ANKARA (Today’s Zaman)–Reactions inside Turkey to its rapprochement with Armenia have been mixed since the two countries issued a joint announcement on April 22 that they have agreed on a “roadmap” to normalizing their relations, the Turkish Today’s Zaman newspaper reported Thursday, implying that the Turkish-Armenian dialogue may hit a wall due to domestic controversy.
Zaman said there are differing views as to whether or not Turkey is “slamming the breaks on Armenian rapprochement,” adding that the answer to that question depends on whom you ask in the Turkish capital. “Most of the time, the response is understandable not straightforward,” it said.
Is Turkey slamming the brakes on Armenian rapprochement? Yes and no, depending on whom you ask in the Turkish capital, and most of the time, the response is understandably not straightforward as the decades-long issue has too many dimensions.
According to Zaman, a high-ranking member of Turkey’s ruling AK Party and the chairman of the parliamentary Foreign Affairs Commission, Murat Mercan said that Turkey “should ease off the gas and start contemplating hitting the brakes,” in talks with Armenia if negotiations on both the border opening and the resolution of the Karabakh conflict “is deemed to not be working.”
Zaman reported that Turkish opposition party leaders on Tuesday blamed Prime Minister Recep Tayyip Erdogan for giving in to pressure brought to bear by the US and the European Union.
In a speech delivered to the Republican People’s Party (CHP) parliamentary group, CHP leader Deniz Baykal apologized to Azerbaijanis on behalf of Erdogan. “The AK Party is here today, but it may not be here tomorrow. However, Turkey will always be on the side of Azerbaijanis,” Baykal is quoted by Zaman as saying.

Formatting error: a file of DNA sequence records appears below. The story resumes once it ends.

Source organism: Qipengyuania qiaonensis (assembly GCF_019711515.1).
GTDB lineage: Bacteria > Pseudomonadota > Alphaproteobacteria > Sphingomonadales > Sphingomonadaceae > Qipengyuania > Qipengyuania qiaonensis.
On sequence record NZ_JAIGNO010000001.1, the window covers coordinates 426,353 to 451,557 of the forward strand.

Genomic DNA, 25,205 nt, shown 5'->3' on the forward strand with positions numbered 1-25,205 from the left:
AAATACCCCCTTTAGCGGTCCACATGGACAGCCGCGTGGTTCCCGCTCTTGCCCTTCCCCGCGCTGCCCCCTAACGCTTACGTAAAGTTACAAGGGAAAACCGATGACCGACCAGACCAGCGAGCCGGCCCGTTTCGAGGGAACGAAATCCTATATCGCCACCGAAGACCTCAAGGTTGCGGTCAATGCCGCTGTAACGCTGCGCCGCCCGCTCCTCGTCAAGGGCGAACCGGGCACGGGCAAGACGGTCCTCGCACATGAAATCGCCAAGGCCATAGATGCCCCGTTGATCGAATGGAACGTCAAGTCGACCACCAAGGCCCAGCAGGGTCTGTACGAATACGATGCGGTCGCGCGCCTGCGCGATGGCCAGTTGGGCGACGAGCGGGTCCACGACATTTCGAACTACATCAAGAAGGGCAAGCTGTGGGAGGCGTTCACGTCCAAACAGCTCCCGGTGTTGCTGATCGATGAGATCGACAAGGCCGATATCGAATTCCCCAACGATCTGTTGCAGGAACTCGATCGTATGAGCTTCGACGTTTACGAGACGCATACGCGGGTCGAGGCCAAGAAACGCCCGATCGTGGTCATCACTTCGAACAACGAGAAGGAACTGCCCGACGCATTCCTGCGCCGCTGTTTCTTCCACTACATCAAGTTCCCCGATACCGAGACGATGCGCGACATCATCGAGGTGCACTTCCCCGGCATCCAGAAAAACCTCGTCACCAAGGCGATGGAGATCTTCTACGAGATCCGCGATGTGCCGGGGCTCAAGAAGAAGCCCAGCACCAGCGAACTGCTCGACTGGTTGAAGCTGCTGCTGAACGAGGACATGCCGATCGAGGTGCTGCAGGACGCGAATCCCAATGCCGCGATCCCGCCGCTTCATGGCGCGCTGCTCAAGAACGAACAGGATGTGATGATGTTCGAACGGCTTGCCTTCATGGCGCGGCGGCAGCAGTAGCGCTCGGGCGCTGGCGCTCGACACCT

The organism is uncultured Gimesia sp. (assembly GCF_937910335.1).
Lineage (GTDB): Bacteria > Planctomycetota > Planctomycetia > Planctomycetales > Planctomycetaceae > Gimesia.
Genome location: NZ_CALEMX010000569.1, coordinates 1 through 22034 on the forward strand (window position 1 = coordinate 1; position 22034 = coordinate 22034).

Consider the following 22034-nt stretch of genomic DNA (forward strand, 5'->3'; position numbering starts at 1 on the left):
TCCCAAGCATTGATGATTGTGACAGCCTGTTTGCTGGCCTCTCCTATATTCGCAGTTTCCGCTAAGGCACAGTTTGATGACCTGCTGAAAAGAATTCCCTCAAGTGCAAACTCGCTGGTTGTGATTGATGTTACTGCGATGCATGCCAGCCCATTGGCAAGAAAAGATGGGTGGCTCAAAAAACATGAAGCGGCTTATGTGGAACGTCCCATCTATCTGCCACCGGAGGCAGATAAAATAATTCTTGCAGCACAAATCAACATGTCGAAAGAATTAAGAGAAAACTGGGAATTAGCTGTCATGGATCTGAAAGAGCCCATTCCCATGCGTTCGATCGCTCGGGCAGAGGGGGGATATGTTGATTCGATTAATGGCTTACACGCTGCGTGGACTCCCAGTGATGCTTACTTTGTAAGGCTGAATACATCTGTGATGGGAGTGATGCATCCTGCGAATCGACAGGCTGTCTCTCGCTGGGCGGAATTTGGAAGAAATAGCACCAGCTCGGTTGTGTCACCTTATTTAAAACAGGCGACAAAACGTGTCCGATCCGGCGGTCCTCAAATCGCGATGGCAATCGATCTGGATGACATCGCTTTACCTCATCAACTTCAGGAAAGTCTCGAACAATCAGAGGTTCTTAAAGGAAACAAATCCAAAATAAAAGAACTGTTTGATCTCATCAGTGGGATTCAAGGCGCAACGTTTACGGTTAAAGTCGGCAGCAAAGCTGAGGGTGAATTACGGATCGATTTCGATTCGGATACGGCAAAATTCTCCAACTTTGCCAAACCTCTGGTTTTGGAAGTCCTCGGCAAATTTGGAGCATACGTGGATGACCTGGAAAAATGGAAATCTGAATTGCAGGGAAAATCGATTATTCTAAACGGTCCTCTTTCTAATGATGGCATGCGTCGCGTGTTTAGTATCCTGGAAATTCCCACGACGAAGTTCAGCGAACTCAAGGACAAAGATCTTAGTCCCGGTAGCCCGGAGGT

Nationalist Movement Party (MHP) leader Devlet Bah?eli joined Baykal in criticizing the government for making an agreement with Armenia without first securing a deal between Armenia and Azerbaijan over Nagorno-Karabakh, Zaman reported.
Columnist Hasan Kanbolat, an expert on Caucasian politics, however, disagrees. He explained to Zaman that the opening with Armenia has reached a point where backpedaling is no longer possible. Kanbolat believes the ongoing diplomatic process will stay on course despite the public backlash, which he thinks could have been handled much better.
“I think stability and security in the Caucasian region has become a transatlantic issue and both the US and the EU want the problems resolved,” Zaman quoted him as saying.
Kanbolat said that the following the Russia-Georgia war last year, the West has tried to nudge both Armenia and Georgia to accept the protective custody of NATO and even of the EU. He noted that Turkey has little room to maneuver under the present circumstances. “Even that maneuverability will be limited to conjecture,” he stressed.
Commenting on his recent fact-finding mission to Azerbaijan, Yilmaz Ates, deputy chairman of the CHP, told Today’s Zaman that he found Azerbaijan “fuming” over the prospect of Turkey opening its border with Armenia.
“They are very frustrated with the Turkish government because they claim Ankara has kept Baku in the dark on the content of secret talks being held since 2004 through a Swiss intermediary,” Ates noted, saying Azerbaijani officials felt they had been betrayed by a friend.
Ankara has long claimed that Azerbaijani officials are well informed about the talks and have been kept abreast of the latest happenings. Both President Abdullah Gul and Prime Minister Erdogan have repeatedly made assurances that Turkey would never agree to any settlement with Armenia without resolving the Nagorno-Karabakh problem.
According to Zaman, pledges of solidarity from Turkey’s leadership do not seem to be working well to alleviate the concerns of Azerbaijani officials. At a meeting with European Commission President Jose Manuel Barroso on Tuesday, Azerbaijani President Ilham Aliyev warned Turkey, “We have the right to re-establish our policy in accordance with the regional realities, and we shall exercise our right.”
“Moscow handed the details of secret talks between Turkey and Armenia over to Azerbaijan,” Ates was quoted by Zaman as saying. Ates conjectured that the details were turned over to the Russians by Armenia. “We constantly heard from Azerbaijani members of parliament who said, ‘Turks should have let us in these secret talks and not gone behind our backs’,” Ates said, recalling his tour of Baku.